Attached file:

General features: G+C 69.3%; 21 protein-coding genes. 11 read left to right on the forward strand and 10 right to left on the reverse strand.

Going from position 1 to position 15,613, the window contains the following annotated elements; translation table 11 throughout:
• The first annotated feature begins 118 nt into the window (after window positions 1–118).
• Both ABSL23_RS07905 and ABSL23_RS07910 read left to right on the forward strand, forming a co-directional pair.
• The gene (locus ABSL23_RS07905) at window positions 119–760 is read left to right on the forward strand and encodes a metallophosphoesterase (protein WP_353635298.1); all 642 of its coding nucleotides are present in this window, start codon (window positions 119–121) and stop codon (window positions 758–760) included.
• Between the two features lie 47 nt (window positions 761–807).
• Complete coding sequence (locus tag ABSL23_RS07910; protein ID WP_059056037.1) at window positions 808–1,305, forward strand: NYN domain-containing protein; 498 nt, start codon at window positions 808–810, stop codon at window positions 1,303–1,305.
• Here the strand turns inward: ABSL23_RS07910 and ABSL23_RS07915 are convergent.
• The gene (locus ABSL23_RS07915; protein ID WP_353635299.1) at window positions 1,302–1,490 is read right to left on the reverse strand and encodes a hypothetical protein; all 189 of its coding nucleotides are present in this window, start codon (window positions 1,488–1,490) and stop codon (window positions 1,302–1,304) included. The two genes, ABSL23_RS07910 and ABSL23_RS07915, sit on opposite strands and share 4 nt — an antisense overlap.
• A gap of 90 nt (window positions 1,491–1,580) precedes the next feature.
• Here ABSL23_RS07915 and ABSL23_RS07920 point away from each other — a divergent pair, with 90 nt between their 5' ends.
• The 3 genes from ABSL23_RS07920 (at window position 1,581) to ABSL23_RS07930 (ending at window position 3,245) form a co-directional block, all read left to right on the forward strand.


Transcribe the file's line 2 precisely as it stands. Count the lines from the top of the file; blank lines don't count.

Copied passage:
Going from position 1 to position 15,613, the window contains the following annotated elements; translation table 11 throughout: